The Problem With 'Fan Service' in Television

At PopMatters, Anita Felicelli discusses why TV shows get ruined when they’re written and produced with their fans in mind rather than for their own sake as pieces of creative work:

We know that television writers read fan responses on Twitter, that some of them read blogs and speculation. They know what fans want because fans are driven to respond and tell them through these media, and in turn , they may feel the need to pander to the audience. If the writers don’t fulfill fans’ desires, particularly in a season finalé, there’s a good chance these days that the audience won’t follow them to their next project.

Too often in America, fan service, not an inspiring piece of art, becomes the end goal of creative work. Fan service can produce gratifying work, sure, but catering to fans too much squelches innovation. And it may not inspire fans to create or even continue consuming a particular show at the same pace. Even though creating fan response is a major social value of creative works, fan service is a different beast. Veronica Mars (the movie) and the How I Met Your Mother series finalé offer prime examples of why focusing too literally on the satisfaction of fans’ expectations can produce fewer rewards than fans (and writers) might imagine.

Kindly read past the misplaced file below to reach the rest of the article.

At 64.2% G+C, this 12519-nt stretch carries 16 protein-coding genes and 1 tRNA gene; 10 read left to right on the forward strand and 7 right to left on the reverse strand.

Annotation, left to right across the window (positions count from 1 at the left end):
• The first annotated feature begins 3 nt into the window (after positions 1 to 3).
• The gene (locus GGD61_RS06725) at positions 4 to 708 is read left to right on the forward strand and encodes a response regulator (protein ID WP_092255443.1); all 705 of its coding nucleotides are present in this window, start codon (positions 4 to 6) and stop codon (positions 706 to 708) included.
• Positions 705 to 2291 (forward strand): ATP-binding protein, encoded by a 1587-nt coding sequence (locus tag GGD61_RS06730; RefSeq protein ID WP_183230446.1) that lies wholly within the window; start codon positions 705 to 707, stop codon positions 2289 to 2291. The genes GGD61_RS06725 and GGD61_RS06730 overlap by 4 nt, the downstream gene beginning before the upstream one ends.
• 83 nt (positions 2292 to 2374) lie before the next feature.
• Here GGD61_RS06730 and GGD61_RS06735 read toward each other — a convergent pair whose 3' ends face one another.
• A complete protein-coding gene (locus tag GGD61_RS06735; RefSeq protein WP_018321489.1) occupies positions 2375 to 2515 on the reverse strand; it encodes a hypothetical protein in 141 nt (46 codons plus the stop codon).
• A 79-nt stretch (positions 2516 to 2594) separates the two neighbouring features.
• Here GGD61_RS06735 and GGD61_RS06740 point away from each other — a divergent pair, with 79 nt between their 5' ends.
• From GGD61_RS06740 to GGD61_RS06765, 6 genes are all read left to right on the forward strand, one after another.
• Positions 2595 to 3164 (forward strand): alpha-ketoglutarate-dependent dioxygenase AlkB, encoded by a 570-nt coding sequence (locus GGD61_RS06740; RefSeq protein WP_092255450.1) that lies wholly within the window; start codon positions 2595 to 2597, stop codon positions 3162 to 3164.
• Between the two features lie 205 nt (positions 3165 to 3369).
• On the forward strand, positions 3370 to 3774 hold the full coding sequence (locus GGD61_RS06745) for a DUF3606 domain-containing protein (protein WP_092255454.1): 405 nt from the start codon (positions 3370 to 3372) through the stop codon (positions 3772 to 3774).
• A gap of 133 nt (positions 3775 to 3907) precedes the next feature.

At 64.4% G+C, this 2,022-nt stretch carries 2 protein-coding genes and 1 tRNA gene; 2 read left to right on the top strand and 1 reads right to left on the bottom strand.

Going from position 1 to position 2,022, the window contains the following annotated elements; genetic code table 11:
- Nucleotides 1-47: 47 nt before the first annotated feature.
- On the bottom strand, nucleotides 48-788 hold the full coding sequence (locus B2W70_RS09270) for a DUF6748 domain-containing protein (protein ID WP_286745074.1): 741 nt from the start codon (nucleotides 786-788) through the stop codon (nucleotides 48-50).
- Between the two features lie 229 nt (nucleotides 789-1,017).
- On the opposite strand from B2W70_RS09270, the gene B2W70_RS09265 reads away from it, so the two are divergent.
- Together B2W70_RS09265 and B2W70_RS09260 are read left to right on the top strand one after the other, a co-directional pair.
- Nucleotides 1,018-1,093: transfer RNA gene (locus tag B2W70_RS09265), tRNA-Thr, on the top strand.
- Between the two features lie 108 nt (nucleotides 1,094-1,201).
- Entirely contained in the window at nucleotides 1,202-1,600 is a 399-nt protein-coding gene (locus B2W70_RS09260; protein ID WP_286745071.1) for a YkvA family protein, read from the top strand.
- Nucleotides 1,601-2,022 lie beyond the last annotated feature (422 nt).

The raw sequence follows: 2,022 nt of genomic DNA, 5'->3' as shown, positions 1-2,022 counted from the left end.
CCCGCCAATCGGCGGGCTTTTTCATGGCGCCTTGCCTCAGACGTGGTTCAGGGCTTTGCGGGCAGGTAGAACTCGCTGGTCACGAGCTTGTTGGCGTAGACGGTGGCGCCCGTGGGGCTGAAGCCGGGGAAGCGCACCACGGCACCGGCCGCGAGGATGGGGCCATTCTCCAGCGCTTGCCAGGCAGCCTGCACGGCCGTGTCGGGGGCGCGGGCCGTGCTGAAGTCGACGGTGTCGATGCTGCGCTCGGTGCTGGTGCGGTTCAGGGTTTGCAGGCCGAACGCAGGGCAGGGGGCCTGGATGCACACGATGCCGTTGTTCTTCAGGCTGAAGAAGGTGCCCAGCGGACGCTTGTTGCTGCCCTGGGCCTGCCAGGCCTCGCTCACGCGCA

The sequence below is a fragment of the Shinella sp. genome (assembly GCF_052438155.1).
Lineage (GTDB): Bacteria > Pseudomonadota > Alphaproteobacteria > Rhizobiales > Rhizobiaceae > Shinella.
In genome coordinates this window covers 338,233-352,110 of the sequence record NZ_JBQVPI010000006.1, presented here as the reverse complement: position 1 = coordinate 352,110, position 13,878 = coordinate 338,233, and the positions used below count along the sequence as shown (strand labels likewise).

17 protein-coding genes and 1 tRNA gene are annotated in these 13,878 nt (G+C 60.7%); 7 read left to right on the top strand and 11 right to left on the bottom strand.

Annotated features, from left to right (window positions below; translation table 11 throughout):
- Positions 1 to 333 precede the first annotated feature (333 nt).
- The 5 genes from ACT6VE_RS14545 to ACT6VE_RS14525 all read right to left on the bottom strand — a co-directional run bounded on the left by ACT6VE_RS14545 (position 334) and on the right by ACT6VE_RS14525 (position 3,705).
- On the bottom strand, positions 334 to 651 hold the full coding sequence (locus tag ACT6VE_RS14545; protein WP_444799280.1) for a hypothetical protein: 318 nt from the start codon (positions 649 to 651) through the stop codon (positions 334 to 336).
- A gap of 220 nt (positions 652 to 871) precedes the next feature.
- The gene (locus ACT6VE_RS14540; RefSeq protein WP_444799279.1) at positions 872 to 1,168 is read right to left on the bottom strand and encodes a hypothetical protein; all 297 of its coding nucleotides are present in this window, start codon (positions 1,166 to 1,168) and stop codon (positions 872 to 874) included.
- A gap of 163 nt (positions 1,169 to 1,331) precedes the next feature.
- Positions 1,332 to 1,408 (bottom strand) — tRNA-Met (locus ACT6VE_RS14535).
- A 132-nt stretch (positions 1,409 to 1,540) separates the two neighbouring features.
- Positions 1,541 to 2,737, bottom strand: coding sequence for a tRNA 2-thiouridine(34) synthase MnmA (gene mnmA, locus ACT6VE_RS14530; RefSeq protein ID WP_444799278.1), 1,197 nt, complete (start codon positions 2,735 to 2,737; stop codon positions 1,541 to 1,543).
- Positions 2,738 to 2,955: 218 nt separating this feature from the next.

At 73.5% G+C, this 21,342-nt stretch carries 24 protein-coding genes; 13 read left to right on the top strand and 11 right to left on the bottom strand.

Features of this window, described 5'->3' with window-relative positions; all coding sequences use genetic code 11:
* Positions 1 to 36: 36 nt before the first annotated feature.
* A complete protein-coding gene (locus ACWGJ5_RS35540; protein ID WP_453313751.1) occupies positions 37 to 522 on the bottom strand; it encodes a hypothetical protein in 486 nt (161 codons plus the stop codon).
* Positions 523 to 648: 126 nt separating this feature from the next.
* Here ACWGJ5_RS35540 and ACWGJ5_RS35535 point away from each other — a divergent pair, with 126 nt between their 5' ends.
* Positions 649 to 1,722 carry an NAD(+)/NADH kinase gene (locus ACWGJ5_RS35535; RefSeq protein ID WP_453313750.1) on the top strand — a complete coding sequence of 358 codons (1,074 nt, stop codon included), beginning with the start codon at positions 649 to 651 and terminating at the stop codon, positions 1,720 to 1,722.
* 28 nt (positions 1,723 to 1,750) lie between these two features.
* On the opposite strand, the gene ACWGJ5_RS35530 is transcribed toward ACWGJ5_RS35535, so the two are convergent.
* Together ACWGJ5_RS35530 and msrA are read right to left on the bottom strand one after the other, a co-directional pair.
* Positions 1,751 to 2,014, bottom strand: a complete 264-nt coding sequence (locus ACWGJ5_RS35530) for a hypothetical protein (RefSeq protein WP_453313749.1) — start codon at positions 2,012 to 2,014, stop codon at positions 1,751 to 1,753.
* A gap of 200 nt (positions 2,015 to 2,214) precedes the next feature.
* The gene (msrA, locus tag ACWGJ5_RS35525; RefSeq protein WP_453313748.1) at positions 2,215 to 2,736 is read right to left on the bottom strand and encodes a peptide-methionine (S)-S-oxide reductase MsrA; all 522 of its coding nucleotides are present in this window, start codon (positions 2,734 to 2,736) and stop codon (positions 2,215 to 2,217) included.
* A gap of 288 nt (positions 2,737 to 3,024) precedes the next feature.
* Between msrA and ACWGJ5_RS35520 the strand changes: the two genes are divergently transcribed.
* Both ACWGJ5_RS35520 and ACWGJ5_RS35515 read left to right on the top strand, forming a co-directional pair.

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Screengrab from ‘How I Met Your Mother’